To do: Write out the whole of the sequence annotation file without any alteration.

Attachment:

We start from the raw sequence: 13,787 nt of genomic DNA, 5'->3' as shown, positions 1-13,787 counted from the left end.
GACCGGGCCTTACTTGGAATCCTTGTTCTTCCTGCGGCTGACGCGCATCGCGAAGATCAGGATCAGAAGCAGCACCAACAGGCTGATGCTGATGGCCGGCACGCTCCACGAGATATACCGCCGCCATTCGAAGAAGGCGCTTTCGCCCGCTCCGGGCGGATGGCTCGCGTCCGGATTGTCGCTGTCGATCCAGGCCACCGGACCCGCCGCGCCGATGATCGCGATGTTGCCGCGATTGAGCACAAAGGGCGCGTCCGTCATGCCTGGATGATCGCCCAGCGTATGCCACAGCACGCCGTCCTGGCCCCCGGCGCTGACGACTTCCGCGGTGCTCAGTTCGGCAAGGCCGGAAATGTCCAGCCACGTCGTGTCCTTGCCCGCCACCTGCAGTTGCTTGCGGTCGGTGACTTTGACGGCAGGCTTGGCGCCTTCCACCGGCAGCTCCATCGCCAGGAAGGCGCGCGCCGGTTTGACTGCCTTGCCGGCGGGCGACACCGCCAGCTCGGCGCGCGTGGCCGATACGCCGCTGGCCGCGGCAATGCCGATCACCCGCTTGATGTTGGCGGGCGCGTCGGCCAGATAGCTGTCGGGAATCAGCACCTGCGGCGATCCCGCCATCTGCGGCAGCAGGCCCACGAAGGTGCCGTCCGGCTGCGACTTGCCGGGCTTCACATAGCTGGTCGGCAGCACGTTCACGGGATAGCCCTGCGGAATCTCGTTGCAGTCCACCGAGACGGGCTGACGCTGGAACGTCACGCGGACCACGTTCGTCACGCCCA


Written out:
We start from the raw sequence: 13,787 nt of genomic DNA, 5'->3' as shown, positions 1-13,787 counted from the left end.
GACCGGGCCTTACTTGGAATCCTTGTTCTTCCTGCGGCTGACGCGCATCGCGAAGATCAGGATCAGAAGCAGCACCAACAGGCTGATGCTGATGGCCGGCACGCTCCACGAGATATACCGCCGCCATTCGAAGAAGGCGCTTTCGCCCGCTCCGGGCGGATGGCTCGCGTCCGGATTGTCGCTGTCGATCCAGGCCACCGGACCCGCCGCGCCGATGATCGCGATGTTGCCGCGATTGAGCACAAAGGGCGCGTCCGTCATGCCTGGATGATCGCCCAGCGTATGCCACAGCACGCCGTCCTGGCCCCCGGCGCTGACGACTTCCGCGGTGCTCAGTTCGGCAAGGCCGGAAATGTCCAGCCACGTCGTGTCCTTGCCCGCCACCTGCAGTTGCTTGCGGTCGGTGACTTTGACGGCAGGCTTGGCGCCTTCCACCGGCAGCTCCATCGCCAGGAAGGCGCGCGCCGGTTTGACTGCCTTGCCGGCGGGCGACACCGCCAGCTCGGCGCGCGTGGCCGATACGCCGCTGGCCGCGGCAATGCCGATCACCCGCTTGATGTTGGCGGGCGCGTCGGCCAGATAGCTGTCGGGAATCAGCACCTGCGGCGATCCCGCCATCTGCGGCAGCAGGCCCACGAAGGTGCCGTCCGGCTGCGACTTGCCGGGCTTCACATAGCTGGTCGGCAGCACGTTCACGGGATAGCCCTGCGGAATCTCGTTGCAGTCCACCGAGACGGGCTGACGCTGGAACGTCACGCGGACCACGTTCGTCACGCCCA